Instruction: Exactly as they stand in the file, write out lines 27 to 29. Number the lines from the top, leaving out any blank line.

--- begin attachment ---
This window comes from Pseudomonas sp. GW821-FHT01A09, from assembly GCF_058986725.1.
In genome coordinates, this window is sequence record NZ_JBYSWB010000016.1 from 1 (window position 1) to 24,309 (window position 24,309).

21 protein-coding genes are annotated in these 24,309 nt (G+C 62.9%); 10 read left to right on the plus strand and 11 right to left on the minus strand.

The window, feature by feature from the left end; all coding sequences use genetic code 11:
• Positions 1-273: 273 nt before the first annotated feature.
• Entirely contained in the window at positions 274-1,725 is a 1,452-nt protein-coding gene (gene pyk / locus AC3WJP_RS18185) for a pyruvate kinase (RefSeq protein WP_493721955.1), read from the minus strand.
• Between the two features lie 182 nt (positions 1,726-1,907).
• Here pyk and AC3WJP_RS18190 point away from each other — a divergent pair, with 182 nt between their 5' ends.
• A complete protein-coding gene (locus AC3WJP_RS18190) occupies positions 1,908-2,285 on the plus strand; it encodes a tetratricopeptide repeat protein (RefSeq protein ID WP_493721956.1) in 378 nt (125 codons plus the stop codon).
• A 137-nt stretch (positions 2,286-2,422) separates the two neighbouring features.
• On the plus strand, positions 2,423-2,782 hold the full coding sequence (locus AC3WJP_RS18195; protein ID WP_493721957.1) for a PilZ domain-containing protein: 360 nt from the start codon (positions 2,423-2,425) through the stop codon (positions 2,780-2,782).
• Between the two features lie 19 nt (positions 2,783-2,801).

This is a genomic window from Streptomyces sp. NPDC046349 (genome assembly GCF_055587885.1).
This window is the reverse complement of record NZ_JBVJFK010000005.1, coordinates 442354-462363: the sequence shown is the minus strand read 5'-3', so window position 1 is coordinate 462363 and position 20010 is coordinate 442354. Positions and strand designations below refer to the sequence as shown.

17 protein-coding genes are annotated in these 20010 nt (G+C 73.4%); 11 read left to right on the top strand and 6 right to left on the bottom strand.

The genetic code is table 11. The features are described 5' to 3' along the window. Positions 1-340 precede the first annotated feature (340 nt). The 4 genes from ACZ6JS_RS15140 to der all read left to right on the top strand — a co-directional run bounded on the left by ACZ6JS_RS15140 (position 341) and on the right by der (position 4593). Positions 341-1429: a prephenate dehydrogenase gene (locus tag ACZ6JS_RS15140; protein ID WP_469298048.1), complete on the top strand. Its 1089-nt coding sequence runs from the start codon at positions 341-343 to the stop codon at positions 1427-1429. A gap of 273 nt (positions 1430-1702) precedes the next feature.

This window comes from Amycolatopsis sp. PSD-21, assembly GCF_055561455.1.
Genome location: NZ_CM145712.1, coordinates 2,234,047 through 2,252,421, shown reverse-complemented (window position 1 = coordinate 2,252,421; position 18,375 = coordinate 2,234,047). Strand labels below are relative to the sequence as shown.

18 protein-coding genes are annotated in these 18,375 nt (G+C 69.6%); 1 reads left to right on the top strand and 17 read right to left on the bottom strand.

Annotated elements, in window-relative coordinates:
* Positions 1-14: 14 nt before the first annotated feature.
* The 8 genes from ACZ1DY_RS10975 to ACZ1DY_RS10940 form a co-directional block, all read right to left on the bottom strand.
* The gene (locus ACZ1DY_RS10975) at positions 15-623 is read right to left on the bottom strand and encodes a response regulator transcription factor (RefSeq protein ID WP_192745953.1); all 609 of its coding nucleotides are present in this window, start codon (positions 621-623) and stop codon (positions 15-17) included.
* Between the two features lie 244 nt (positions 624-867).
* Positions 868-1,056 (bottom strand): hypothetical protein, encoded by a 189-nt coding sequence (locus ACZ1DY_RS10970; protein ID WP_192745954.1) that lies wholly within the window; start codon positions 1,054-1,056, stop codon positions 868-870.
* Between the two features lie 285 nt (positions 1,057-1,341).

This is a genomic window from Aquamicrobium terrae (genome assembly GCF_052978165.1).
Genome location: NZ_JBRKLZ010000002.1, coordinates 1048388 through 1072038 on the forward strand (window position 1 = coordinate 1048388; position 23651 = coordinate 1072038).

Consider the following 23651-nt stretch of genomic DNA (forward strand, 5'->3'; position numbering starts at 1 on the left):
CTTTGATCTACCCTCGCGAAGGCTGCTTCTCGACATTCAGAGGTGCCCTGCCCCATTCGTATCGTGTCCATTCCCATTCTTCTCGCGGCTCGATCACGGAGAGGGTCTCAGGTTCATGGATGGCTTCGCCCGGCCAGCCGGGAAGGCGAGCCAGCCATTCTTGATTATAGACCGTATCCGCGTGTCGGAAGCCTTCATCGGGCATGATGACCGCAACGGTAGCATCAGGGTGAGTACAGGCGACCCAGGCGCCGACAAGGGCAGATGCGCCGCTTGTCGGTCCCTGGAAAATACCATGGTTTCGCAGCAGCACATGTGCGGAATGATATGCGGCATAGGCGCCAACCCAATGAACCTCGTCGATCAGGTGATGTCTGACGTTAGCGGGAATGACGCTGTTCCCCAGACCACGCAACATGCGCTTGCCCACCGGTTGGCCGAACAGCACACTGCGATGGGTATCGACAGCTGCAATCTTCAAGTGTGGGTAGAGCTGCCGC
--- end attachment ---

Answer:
This is a genomic window from Aquamicrobium terrae (genome assembly GCF_052978165.1).
Genome location: NZ_JBRKLZ010000002.1, coordinates 1048388 through 1072038 on the forward strand (window position 1 = coordinate 1048388; position 23651 = coordinate 1072038).

Consider the following 23651-nt stretch of genomic DNA (forward strand, 5'->3'; position numbering starts at 1 on the left):